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Nike and Lululemon Embroiled in Fitness Tech Patent Battle

Mention of fitness industry giants Nike and Lululemon brings to mind images of their iconic emblems dotting leggings and sweeping across the season’s hottest sneakers. Since their humble beginnings, these apparel companies have long since expanded beyond clothing and into other lucrative aspects of exercise and wellness.

When the COVID-19 pandemic saw the shuttering of gyms and people pent up at home, firms were quick to capitalise. In a US$ 500 million (approximately GBP 369 million) deal back in 2020, Lululemon purchased fitness-tech start-up Mirror. Their website describes the product:

“When it’s off, it’s a mirror. When it’s on, it’s the world’s first interactive smart gym with you at the center.”

Lululemon integrated Mirror into their wellness ecosystem, selling it with branded yoga mats and offering trials in their retail locations but they did nothing to alter the Mirror product itself which was launched in 2018.

Now, two years since the acquisition and four since the product came to market, Nike has brought forth a lawsuit concerning the at-home workout tech. In a Manhattan United States District Court, Nike filed a complaint citing that Lululemon’s distribution and sale of Mirror, and its accompanying app, violates multiple of their long-held patents. These include a patent Nike filed in 1983 for a “device for determining a runner’s speed, distance traversed, elapsed time and calories expended”. The patents in question cover ways for athletes to compete against others in a digital community as well as technology that can determine an athlete’s calorie output, speed and repetitions. Nike established their long-standing history with this technology, having employed it in Nike+ Kinect for Xbox and the Nike Run Club mobile app.

Lululemon stood firm as they responded in a statement, saying that while the company “respects intellectual property”, it “does not believe that Nike’s patents are relevant” to Mirror. Nevertheless, Nike pushes forward with the lawsuit, seeking monetary damages. Nike did not take legal action against Mirror when it was first brought to market nor have they taken any action against similar products such as VAHA or the Tempo Studio. If Mirror is in violation of patents as Nike claims then it is hard to picture a world where these other products would not also do so. Legal fees can add up and Nike is investing in a hit against Lululemon to push back against their expansion into the fitness industry.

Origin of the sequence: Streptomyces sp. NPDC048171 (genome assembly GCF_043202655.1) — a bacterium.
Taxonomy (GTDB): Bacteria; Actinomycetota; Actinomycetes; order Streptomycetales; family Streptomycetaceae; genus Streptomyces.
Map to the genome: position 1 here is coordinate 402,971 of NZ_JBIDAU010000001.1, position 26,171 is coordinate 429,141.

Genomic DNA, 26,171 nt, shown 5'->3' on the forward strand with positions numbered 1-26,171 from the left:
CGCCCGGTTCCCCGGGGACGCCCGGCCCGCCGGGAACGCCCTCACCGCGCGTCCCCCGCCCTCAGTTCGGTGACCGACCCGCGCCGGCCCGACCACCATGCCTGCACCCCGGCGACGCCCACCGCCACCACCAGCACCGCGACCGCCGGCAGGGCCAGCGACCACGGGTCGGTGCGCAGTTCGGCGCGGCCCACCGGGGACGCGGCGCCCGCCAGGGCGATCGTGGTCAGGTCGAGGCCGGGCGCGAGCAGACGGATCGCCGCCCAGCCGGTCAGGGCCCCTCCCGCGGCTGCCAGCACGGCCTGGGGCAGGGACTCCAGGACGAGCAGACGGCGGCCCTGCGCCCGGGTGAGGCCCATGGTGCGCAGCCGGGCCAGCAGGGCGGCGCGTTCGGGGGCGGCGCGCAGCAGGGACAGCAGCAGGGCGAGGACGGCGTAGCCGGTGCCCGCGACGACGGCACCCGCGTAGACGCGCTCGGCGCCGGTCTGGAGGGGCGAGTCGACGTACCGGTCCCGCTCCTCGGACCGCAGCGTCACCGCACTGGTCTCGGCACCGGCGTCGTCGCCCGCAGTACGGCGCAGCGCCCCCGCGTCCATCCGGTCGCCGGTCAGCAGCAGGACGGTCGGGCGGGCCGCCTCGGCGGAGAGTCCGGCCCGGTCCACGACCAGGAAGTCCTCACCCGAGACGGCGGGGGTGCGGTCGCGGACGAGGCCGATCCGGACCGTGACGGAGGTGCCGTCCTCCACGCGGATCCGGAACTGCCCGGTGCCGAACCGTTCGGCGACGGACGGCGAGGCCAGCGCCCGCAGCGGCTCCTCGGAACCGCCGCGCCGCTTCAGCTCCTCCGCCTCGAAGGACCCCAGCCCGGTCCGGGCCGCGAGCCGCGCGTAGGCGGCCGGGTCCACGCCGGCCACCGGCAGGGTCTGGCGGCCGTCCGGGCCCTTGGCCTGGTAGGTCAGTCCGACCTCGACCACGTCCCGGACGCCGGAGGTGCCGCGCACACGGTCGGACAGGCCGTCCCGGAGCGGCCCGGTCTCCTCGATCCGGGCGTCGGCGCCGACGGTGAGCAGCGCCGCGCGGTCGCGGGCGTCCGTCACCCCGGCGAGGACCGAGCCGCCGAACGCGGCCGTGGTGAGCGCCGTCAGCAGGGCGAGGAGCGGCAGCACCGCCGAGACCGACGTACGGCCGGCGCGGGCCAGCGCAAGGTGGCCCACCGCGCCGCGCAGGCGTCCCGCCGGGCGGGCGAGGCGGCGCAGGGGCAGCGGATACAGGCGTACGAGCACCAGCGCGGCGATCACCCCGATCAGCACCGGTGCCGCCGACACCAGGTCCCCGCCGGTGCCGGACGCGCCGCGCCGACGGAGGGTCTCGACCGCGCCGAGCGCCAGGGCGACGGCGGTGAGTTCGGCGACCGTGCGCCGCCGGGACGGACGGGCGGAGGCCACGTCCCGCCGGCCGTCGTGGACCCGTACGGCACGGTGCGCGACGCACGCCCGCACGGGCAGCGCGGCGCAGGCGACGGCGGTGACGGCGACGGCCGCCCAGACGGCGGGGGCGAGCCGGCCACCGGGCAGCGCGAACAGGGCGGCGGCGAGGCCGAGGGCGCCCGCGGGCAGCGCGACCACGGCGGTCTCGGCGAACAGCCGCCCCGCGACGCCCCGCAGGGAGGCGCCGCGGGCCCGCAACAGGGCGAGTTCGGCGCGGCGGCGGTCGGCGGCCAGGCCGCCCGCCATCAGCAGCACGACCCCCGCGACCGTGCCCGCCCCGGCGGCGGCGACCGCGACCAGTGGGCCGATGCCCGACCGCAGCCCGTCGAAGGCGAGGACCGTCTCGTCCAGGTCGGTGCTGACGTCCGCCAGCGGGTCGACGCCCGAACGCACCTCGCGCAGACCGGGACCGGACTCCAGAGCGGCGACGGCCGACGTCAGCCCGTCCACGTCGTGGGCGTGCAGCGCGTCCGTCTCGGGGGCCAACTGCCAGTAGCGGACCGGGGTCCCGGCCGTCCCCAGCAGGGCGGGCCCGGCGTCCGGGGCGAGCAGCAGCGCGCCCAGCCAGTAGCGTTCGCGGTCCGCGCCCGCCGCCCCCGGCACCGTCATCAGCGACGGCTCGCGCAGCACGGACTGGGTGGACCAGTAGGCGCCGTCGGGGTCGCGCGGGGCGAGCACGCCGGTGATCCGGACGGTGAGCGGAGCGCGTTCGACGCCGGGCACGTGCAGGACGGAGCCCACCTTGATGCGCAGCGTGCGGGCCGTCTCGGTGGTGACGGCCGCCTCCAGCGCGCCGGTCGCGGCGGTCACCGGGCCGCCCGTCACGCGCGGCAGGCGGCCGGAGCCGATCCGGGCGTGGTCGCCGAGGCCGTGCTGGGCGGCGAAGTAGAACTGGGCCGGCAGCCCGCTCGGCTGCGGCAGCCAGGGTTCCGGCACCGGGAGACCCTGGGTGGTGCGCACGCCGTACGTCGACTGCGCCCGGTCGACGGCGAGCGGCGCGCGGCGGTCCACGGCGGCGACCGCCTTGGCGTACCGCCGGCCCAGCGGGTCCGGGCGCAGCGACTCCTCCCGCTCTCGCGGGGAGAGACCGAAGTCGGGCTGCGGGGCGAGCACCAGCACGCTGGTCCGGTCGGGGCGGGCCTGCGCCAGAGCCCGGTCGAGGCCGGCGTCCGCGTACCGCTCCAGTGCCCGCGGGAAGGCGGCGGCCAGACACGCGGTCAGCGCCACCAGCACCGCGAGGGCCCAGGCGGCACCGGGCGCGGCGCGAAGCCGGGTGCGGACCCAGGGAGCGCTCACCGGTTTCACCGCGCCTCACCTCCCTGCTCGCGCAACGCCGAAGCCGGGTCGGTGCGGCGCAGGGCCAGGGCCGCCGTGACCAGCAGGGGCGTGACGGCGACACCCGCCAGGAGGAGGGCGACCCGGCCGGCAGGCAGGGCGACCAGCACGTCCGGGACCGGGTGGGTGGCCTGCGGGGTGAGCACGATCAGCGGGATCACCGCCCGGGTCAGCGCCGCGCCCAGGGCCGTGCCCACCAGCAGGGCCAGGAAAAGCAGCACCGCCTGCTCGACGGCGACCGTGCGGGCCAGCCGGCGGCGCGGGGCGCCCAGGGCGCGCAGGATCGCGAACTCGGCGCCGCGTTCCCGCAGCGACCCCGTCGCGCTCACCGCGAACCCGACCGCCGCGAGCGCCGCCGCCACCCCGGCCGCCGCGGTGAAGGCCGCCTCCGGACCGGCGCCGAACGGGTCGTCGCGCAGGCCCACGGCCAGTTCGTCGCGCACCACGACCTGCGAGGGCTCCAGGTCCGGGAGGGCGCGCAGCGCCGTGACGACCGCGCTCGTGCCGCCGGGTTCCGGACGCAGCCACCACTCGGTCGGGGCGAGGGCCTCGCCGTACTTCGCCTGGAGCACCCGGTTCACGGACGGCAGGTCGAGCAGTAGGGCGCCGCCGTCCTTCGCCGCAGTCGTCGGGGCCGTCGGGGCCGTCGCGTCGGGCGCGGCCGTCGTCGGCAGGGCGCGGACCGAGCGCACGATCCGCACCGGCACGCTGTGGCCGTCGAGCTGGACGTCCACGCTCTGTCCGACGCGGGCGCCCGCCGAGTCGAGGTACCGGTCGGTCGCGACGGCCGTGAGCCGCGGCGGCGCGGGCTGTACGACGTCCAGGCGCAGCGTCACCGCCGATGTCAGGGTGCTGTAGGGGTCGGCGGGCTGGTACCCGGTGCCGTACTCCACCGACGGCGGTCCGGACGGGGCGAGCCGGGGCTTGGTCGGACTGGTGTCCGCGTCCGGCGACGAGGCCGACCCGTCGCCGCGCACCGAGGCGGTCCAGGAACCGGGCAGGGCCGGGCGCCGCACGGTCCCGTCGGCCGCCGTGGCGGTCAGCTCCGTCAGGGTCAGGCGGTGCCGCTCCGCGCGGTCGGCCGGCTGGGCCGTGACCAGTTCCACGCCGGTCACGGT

Major players like Nike and Lululemon are increasingly relying on the courts to protect their intellectual property as more competitors enter the space and existing competitors expand their offerings. Stringent intellectual property rights enforcement rewards industry innovation and helps companies maintain their competitive advantages. However, there seems to be a selective application of this process as Nike had no problem with Mirror until Lululemon acquired it and they have taken no action against similar products which utilise comparable technologies.

Rather than a universal application of intellectual property law, Nike and other similar companies use the courts, and their wide arsenal of patents, to deter their most eminent competitors. If the courts rule that Lululemon’s Mirror is in violation of Nike’s patents then it seems that a myriad of other products would be too.

This is far from the only recent patent lawsuit in the crowded fitness industry as Lululemon saw itself embroiled in a legal battle against Peloton in November of 2021. This came in response to Peloton’s foray into the athletic wear sector after previously selling branded Nike and Lululemon apparel. It is clear that as major fitness brands expand into multi-sector empires, fierce competition drives companies to seek legal protection of their value proposition.

While the pandemic-induced boom in at-home fitness has led to an increase in patent lawsuits among major retailers, the future of this fervor remains unclear. The reopening of brick and mortar gyms has prompted firms to decrease profit projections for the coming quarter of specific, at-home exercise tech. We will have to keep watch to see if this drop in demand drives desperate intellectual property defense or leads to a decrease in lawsuits.


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